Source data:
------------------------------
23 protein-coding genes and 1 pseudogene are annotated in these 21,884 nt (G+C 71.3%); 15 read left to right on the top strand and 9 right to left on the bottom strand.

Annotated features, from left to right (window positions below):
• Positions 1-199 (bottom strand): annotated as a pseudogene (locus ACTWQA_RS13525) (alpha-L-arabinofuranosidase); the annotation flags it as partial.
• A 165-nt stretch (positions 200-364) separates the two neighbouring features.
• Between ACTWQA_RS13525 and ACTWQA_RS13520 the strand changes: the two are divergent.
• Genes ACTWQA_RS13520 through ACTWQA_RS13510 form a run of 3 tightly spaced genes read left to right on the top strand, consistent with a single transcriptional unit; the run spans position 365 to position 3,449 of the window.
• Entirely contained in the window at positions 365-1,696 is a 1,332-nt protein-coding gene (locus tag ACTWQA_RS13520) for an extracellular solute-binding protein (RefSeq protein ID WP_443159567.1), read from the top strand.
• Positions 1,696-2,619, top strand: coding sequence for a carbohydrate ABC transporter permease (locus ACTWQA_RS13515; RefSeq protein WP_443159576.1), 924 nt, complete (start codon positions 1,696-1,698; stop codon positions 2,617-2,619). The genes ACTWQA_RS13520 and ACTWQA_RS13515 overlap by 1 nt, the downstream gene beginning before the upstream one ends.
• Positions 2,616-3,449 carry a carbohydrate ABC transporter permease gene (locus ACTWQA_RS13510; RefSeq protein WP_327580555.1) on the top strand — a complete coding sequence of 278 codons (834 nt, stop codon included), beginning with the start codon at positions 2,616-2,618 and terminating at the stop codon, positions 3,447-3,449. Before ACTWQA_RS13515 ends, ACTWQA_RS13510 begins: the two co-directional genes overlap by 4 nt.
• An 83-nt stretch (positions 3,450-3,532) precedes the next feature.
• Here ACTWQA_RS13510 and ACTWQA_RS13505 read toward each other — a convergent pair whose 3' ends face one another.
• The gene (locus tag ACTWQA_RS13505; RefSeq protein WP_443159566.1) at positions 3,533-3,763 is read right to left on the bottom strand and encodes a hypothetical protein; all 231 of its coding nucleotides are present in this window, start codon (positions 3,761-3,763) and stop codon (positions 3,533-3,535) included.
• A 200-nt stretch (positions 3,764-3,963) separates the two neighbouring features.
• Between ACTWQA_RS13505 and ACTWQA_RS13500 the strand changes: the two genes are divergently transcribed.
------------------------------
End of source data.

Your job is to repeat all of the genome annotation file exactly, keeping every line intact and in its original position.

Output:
23 protein-coding genes and 1 pseudogene are annotated in these 21,884 nt (G+C 71.3%); 15 read left to right on the top strand and 9 right to left on the bottom strand.

Annotated features, from left to right (window positions below):
• Positions 1-199 (bottom strand): annotated as a pseudogene (locus ACTWQA_RS13525) (alpha-L-arabinofuranosidase); the annotation flags it as partial.
• A 165-nt stretch (positions 200-364) separates the two neighbouring features.
• Between ACTWQA_RS13525 and ACTWQA_RS13520 the strand changes: the two are divergent.
• Genes ACTWQA_RS13520 through ACTWQA_RS13510 form a run of 3 tightly spaced genes read left to right on the top strand, consistent with a single transcriptional unit; the run spans position 365 to position 3,449 of the window.
• Entirely contained in the window at positions 365-1,696 is a 1,332-nt protein-coding gene (locus tag ACTWQA_RS13520) for an extracellular solute-binding protein (RefSeq protein ID WP_443159567.1), read from the top strand.
• Positions 1,696-2,619, top strand: coding sequence for a carbohydrate ABC transporter permease (locus ACTWQA_RS13515; RefSeq protein WP_443159576.1), 924 nt, complete (start codon positions 1,696-1,698; stop codon positions 2,617-2,619). The genes ACTWQA_RS13520 and ACTWQA_RS13515 overlap by 1 nt, the downstream gene beginning before the upstream one ends.
• Positions 2,616-3,449 carry a carbohydrate ABC transporter permease gene (locus ACTWQA_RS13510; RefSeq protein WP_327580555.1) on the top strand — a complete coding sequence of 278 codons (834 nt, stop codon included), beginning with the start codon at positions 2,616-2,618 and terminating at the stop codon, positions 3,447-3,449. Before ACTWQA_RS13515 ends, ACTWQA_RS13510 begins: the two co-directional genes overlap by 4 nt.
• An 83-nt stretch (positions 3,450-3,532) precedes the next feature.
• Here ACTWQA_RS13510 and ACTWQA_RS13505 read toward each other — a convergent pair whose 3' ends face one another.
• The gene (locus tag ACTWQA_RS13505; RefSeq protein WP_443159566.1) at positions 3,533-3,763 is read right to left on the bottom strand and encodes a hypothetical protein; all 231 of its coding nucleotides are present in this window, start codon (positions 3,761-3,763) and stop codon (positions 3,533-3,535) included.
• A 200-nt stretch (positions 3,764-3,963) separates the two neighbouring features.
• Between ACTWQA_RS13505 and ACTWQA_RS13500 the strand changes: the two genes are divergently transcribed.